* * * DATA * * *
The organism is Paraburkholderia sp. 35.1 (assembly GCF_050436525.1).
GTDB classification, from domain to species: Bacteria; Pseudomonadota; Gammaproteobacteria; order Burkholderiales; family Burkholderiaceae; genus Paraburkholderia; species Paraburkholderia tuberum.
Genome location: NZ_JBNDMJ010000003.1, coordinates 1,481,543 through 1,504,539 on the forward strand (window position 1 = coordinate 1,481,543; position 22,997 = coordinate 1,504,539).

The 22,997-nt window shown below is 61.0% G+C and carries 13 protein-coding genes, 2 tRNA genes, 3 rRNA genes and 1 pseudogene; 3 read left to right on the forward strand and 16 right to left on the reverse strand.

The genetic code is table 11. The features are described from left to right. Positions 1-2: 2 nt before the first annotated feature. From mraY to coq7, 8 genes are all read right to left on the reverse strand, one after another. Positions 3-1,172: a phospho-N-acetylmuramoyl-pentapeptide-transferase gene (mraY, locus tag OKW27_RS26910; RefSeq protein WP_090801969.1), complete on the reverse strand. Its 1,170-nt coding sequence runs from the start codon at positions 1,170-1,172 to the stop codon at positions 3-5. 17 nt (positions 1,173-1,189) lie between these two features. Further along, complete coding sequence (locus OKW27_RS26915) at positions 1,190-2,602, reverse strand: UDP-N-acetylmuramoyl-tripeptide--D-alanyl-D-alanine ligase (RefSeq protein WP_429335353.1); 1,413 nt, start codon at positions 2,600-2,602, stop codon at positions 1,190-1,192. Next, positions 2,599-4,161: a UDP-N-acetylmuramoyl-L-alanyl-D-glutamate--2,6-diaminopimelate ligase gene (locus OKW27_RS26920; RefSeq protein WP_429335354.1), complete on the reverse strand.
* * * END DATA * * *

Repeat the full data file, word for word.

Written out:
The organism is Paraburkholderia sp. 35.1 (assembly GCF_050436525.1).
GTDB classification, from domain to species: Bacteria; Pseudomonadota; Gammaproteobacteria; order Burkholderiales; family Burkholderiaceae; genus Paraburkholderia; species Paraburkholderia tuberum.
Genome location: NZ_JBNDMJ010000003.1, coordinates 1,481,543 through 1,504,539 on the forward strand (window position 1 = coordinate 1,481,543; position 22,997 = coordinate 1,504,539).

The 22,997-nt window shown below is 61.0% G+C and carries 13 protein-coding genes, 2 tRNA genes, 3 rRNA genes and 1 pseudogene; 3 read left to right on the forward strand and 16 right to left on the reverse strand.

The genetic code is table 11. The features are described from left to right. Positions 1-2: 2 nt before the first annotated feature. From mraY to coq7, 8 genes are all read right to left on the reverse strand, one after another. Positions 3-1,172: a phospho-N-acetylmuramoyl-pentapeptide-transferase gene (mraY, locus tag OKW27_RS26910; RefSeq protein WP_090801969.1), complete on the reverse strand. Its 1,170-nt coding sequence runs from the start codon at positions 1,170-1,172 to the stop codon at positions 3-5. 17 nt (positions 1,173-1,189) lie between these two features. Further along, complete coding sequence (locus OKW27_RS26915) at positions 1,190-2,602, reverse strand: UDP-N-acetylmuramoyl-tripeptide--D-alanyl-D-alanine ligase (RefSeq protein WP_429335353.1); 1,413 nt, start codon at positions 2,600-2,602, stop codon at positions 1,190-1,192. Next, positions 2,599-4,161: a UDP-N-acetylmuramoyl-L-alanyl-D-glutamate--2,6-diaminopimelate ligase gene (locus OKW27_RS26920; RefSeq protein WP_429335354.1), complete on the reverse strand.